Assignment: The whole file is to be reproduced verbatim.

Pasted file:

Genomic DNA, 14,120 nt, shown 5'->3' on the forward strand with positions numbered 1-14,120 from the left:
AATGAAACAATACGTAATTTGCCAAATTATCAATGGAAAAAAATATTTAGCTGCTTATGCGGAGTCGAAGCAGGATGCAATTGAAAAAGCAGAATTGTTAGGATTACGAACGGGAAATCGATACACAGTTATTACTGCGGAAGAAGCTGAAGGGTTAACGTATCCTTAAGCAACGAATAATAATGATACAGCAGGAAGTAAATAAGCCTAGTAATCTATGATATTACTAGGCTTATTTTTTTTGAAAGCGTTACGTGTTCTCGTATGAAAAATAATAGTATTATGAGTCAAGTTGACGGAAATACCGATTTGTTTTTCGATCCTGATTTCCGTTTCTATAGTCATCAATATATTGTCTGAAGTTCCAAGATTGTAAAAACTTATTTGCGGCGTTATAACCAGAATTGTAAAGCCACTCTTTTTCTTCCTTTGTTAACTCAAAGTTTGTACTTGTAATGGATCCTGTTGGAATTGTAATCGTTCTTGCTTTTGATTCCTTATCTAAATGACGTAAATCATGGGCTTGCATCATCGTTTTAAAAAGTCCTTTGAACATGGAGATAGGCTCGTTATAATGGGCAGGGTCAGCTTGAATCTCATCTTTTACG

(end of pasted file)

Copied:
Genomic DNA, 14,120 nt, shown 5'->3' on the forward strand with positions numbered 1-14,120 from the left:
AATGAAACAATACGTAATTTGCCAAATTATCAATGGAAAAAAATATTTAGCTGCTTATGCGGAGTCGAAGCAGGATGCAATTGAAAAAGCAGAATTGTTAGGATTACGAACGGGAAATCGATACACAGTTATTACTGCGGAAGAAGCTGAAGGGTTAACGTATCCTTAAGCAACGAATAATAATGATACAGCAGGAAGTAAATAAGCCTAGTAATCTATGATATTACTAGGCTTATTTTTTTTGAAAGCGTTACGTGTTCTCGTATGAAAAATAATAGTATTATGAGTCAAGTTGACGGAAATACCGATTTGTTTTTCGATCCTGATTTCCGTTTCTATAGTCATCAATATATTGTCTGAAGTTCCAAGATTGTAAAAACTTATTTGCGGCGTTATAACCAGAATTGTAAAGCCACTCTTTTTCTTCCTTTGTTAACTCAAAGTTTGTACTTGTAATGGATCCTGTTGGAATTGTAATCGTTCTTGCTTTTGATTCCTTATCTAAATGACGTAAATCATGGGCTTGCATCATCGTTTTAAAAAGTCCTTTGAACATGGAGATAGGCTCGTTATAATGGGCAGGGTCAGCTTGAATCTCATCTTTTACG